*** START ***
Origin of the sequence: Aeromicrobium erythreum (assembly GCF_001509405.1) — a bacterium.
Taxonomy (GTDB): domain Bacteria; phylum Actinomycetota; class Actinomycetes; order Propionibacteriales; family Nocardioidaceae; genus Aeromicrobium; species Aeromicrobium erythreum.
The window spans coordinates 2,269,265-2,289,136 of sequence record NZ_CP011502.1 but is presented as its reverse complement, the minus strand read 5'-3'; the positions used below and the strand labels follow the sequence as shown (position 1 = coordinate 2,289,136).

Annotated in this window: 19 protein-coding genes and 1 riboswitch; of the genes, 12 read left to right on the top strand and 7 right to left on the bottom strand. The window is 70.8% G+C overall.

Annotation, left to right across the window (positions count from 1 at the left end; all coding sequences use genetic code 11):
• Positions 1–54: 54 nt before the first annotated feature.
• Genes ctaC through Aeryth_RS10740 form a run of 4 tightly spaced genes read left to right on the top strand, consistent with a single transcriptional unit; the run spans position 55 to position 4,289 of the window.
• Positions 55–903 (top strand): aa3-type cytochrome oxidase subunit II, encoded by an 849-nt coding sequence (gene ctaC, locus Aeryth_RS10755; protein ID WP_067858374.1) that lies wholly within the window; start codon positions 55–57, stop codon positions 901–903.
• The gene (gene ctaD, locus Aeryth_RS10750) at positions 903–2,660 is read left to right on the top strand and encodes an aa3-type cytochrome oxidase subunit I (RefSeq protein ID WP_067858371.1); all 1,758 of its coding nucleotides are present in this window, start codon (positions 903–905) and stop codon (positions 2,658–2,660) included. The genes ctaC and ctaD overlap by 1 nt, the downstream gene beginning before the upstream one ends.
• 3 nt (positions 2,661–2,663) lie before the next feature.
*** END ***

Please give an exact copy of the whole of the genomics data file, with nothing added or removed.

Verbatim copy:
Origin of the sequence: Aeromicrobium erythreum (assembly GCF_001509405.1) — a bacterium.
Taxonomy (GTDB): domain Bacteria; phylum Actinomycetota; class Actinomycetes; order Propionibacteriales; family Nocardioidaceae; genus Aeromicrobium; species Aeromicrobium erythreum.
The window spans coordinates 2,269,265-2,289,136 of sequence record NZ_CP011502.1 but is presented as its reverse complement, the minus strand read 5'-3'; the positions used below and the strand labels follow the sequence as shown (position 1 = coordinate 2,289,136).

Annotated in this window: 19 protein-coding genes and 1 riboswitch; of the genes, 12 read left to right on the top strand and 7 right to left on the bottom strand. The window is 70.8% G+C overall.

Annotation, left to right across the window (positions count from 1 at the left end; all coding sequences use genetic code 11):
• Positions 1–54: 54 nt before the first annotated feature.
• Genes ctaC through Aeryth_RS10740 form a run of 4 tightly spaced genes read left to right on the top strand, consistent with a single transcriptional unit; the run spans position 55 to position 4,289 of the window.
• Positions 55–903 (top strand): aa3-type cytochrome oxidase subunit II, encoded by an 849-nt coding sequence (gene ctaC, locus Aeryth_RS10755; protein ID WP_067858374.1) that lies wholly within the window; start codon positions 55–57, stop codon positions 901–903.
• The gene (gene ctaD, locus Aeryth_RS10750) at positions 903–2,660 is read left to right on the top strand and encodes an aa3-type cytochrome oxidase subunit I (RefSeq protein ID WP_067858371.1); all 1,758 of its coding nucleotides are present in this window, start codon (positions 903–905) and stop codon (positions 2,658–2,660) included. The genes ctaC and ctaD overlap by 1 nt, the downstream gene beginning before the upstream one ends.
• 3 nt (positions 2,661–2,663) lie before the next feature.